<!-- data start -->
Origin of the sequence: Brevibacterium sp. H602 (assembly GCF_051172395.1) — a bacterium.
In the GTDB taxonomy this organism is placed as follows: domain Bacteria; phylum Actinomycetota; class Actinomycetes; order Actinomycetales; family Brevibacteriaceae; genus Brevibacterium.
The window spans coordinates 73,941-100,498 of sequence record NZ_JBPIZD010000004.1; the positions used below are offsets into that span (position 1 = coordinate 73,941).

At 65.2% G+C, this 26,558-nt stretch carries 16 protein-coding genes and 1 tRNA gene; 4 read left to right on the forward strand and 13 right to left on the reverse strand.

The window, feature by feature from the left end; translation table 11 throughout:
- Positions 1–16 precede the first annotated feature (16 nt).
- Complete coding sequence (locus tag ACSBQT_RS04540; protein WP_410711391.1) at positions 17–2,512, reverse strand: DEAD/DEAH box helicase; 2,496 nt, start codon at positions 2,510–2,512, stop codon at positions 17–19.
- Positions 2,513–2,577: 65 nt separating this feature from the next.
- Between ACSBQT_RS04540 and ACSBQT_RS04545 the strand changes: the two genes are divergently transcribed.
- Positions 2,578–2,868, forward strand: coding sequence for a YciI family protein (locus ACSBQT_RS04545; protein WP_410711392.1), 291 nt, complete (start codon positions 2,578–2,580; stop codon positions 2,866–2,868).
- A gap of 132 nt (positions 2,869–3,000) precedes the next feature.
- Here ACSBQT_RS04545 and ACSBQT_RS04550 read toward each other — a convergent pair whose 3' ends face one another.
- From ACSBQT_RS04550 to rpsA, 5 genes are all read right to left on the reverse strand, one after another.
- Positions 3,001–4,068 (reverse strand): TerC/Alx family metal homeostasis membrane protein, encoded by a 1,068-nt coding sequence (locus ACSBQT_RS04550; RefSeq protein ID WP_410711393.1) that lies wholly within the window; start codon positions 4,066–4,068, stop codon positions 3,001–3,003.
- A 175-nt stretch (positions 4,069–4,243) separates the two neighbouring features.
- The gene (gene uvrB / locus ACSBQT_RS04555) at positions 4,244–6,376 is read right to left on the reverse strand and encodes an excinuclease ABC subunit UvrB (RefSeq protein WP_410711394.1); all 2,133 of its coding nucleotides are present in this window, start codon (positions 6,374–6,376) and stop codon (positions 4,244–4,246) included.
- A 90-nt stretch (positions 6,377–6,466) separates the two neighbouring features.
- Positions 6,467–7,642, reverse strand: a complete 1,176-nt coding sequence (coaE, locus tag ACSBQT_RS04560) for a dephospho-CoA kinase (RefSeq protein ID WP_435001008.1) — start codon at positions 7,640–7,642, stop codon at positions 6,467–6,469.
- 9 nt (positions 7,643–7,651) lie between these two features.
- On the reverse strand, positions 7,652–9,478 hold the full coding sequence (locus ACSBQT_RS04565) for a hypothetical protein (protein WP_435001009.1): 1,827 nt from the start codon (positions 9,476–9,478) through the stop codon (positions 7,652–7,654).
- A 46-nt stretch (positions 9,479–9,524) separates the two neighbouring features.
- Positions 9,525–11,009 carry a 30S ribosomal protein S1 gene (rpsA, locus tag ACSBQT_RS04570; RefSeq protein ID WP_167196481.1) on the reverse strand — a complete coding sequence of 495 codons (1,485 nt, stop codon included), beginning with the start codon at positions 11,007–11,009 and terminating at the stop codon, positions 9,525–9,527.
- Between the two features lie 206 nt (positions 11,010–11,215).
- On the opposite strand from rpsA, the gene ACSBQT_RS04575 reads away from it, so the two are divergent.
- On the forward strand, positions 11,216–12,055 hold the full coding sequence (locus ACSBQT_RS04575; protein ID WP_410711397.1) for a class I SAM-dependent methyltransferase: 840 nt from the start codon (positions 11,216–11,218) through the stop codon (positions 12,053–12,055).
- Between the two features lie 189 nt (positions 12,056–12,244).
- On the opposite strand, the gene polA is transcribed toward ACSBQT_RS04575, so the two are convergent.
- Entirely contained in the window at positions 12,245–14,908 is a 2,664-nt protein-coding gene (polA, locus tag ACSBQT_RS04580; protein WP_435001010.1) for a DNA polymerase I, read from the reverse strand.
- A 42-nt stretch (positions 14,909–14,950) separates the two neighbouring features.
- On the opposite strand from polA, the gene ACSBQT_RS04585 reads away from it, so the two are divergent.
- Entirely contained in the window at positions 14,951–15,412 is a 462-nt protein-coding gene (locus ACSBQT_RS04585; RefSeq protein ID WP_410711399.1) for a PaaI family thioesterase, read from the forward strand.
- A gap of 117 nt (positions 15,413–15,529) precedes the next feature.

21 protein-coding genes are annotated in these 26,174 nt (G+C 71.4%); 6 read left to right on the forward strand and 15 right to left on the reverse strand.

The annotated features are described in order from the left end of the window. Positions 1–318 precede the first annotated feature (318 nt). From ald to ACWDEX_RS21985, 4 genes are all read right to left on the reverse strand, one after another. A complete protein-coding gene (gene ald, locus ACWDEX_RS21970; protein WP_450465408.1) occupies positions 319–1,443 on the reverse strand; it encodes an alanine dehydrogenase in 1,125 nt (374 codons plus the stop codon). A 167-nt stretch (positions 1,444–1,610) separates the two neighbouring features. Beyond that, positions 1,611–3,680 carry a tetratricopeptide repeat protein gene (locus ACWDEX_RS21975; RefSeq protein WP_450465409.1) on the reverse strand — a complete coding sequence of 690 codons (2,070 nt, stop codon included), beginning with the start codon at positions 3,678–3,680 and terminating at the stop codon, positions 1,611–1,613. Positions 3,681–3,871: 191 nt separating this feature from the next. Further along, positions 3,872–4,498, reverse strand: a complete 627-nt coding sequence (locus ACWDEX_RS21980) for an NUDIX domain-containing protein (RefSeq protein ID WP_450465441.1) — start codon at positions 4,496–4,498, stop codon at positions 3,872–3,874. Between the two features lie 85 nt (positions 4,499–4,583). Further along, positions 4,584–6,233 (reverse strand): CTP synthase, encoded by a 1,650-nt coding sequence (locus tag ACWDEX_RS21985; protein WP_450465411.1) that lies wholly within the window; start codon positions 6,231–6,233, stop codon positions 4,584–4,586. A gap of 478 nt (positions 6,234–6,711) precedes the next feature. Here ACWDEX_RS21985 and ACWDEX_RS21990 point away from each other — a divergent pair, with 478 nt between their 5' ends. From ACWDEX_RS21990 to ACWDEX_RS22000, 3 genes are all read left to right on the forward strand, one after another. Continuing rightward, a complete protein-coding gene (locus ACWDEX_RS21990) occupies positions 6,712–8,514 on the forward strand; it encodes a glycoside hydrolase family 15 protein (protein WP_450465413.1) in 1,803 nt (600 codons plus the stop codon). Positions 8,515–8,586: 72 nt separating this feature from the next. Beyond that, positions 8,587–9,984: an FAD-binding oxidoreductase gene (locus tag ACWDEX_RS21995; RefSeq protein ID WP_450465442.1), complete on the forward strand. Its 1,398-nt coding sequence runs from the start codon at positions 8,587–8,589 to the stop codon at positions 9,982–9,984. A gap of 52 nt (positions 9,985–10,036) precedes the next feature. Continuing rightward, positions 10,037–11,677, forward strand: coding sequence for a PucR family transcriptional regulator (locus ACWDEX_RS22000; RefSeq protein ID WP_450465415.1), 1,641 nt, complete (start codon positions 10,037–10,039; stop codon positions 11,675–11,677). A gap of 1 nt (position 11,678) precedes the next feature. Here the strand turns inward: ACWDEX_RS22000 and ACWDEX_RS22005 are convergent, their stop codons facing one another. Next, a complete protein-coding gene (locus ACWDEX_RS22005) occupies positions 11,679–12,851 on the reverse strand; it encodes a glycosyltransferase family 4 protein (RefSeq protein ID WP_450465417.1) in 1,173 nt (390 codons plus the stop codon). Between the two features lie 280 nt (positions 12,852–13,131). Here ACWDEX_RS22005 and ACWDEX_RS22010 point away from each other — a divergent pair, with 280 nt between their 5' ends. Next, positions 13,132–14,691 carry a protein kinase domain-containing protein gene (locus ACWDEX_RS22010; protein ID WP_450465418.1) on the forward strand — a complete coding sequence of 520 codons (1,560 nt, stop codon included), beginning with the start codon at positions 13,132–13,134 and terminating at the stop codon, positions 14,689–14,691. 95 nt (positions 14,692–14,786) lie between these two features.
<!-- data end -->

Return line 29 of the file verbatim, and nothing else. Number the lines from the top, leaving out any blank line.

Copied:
- A 42-nt stretch (positions 14,909–14,950) separates the two neighbouring features.